“He who oppresses the poor shows contempt for their Maker, but whoever is kind to the needy honours God.”
Proverbs 14 : 31
Ealing Churches Winter Night Shelter (ECWNS) is run by an ecumenical coalition of churches within the London Borough of Ealing. It first opened in January 2011. We are a registered charity (No. 1152768). Read our latest Annual Report and watch our video (11 mins) on this page to find out more about us.
Our staff in 2018-19
|← Paul McGoun is the Shelter Worker, liaising with the shelters and helping our guests.
Nicola Holden is the Administration Coordinator, the first point of contact by phone or email. →
|Bob Langton and Derek Graham welcome guests on the door. →|
Our Board of Trustees
ECWNS is a Charitable Incorporated Organisation, run by a Board of volunteer Trustees. These are (from left to right) Caroline Harding, Andrew Hillas, Jo Pambakian, Alison Wood, Nilesh Patel and Rachel Marszelek. Henryk Marszalek is also a trustee (photo to be added)
Why are we needed?
In 2017-18, Ealing had 358 people recorded sleeping on the streets, according to the GLA official “CHAIN” reports, a 47% increase on the previous year. There are many more in precarious accommodation on friends’ floors, night buses, etc. ECWNS stands in the gap by providing for the most basic and essential needs for homeless people – sleep and food. A person who has been made homeless faces enormous risks as a rough sleeper including substance abuse, poor physical and mental health, and acts of criminality. ECWNS seeks to minimise these risks by creating a safe space for homeless people to find temporary respite while helping them to secure more permanent accommodation. Providing temporary respite ‘buys’ some more time before guests become further entrenched in homelessness and are adversely, and sometimes irreversibly, affected by the risks presented by homelessness. Each guest is offered 28 days in the shelter, during which time ECWNS works with partner agencies (St. Mungo’s Broadway, Ealing Soup Kitchen and Acton Homeless Concern) and local housing services to look for a way to move on.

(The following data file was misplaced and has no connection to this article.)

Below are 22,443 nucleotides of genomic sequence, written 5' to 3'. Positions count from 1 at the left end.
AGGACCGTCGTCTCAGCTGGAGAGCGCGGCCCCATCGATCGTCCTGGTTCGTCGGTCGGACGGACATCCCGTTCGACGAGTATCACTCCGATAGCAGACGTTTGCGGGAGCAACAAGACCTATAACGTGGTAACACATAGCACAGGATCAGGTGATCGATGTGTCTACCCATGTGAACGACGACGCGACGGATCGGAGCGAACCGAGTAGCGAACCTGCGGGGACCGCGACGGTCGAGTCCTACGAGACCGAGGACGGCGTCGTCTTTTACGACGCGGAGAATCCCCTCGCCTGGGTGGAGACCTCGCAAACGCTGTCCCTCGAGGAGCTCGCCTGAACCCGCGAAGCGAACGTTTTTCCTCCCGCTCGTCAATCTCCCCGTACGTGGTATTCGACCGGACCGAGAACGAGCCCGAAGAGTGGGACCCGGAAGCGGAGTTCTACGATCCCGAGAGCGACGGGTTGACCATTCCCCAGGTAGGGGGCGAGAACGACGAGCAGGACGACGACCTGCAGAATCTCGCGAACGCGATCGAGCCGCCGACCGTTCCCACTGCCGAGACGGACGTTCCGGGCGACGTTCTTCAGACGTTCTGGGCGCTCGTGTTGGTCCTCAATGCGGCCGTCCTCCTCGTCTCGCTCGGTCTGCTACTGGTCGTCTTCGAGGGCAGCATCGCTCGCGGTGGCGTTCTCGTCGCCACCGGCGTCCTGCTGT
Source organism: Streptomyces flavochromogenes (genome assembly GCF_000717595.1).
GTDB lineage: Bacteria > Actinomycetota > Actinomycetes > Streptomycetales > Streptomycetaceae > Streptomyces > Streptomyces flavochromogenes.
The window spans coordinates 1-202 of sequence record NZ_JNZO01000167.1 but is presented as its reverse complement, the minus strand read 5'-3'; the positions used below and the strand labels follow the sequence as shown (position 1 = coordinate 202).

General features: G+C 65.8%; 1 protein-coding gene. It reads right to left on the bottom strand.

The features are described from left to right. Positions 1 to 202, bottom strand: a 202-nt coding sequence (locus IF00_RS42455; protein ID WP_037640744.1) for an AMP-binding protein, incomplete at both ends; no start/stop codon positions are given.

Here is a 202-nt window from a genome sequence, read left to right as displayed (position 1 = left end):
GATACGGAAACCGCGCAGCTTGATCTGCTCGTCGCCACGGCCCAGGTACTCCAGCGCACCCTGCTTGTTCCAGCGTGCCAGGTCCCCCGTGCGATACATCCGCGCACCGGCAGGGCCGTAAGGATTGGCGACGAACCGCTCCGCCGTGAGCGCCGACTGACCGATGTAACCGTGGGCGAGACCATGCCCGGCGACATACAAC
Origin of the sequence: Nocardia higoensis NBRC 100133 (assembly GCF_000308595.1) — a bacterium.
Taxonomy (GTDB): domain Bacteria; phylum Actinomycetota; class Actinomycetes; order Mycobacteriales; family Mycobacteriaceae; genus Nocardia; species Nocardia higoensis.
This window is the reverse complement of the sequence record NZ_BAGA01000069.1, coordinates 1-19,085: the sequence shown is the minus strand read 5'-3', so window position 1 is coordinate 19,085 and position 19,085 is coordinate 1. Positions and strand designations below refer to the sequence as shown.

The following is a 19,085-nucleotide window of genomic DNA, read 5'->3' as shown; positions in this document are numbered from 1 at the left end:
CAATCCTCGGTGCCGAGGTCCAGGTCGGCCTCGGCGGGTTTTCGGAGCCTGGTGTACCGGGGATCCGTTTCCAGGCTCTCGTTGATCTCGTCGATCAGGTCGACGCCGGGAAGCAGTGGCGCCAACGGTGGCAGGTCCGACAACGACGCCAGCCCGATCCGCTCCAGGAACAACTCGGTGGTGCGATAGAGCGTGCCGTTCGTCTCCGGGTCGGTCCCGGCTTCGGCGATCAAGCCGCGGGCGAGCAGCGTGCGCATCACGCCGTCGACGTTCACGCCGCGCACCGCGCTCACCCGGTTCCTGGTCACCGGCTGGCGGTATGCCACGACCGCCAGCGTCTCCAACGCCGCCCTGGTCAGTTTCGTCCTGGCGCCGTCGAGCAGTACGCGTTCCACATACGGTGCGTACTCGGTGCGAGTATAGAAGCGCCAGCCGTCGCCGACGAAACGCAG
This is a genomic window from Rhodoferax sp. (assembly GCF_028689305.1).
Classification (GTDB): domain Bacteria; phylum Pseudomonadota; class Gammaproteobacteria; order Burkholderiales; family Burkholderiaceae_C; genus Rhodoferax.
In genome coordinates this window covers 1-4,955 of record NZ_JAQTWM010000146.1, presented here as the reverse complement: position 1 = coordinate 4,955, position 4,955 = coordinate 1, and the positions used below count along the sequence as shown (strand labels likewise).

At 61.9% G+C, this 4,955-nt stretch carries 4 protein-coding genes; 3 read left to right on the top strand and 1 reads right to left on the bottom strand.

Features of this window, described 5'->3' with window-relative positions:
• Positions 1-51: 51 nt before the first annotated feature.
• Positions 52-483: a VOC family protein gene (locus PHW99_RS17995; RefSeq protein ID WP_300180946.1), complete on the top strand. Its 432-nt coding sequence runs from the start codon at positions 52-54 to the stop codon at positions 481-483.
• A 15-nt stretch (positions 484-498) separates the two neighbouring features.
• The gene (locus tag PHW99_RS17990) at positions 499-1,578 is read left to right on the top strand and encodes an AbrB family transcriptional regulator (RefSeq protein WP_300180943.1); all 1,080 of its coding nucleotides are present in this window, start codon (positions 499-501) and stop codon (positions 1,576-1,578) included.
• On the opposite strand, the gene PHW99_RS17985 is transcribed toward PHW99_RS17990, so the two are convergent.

What impact does this have on the wider community?
Besides alleviating some of the problems of homelessness, ECWNS has a wider impact on the community through the extensive network of volunteers. Over 400 friends and neighbours of ECWNS volunteer their time and resources to provide for homeless people in our area. This has been an immensely positive experience for many volunteers who are given the opportunity to work together for a greater cause. The network of volunteers at ECWNS has truly given proof to the saying, “The whole is greater than the sum of its parts”.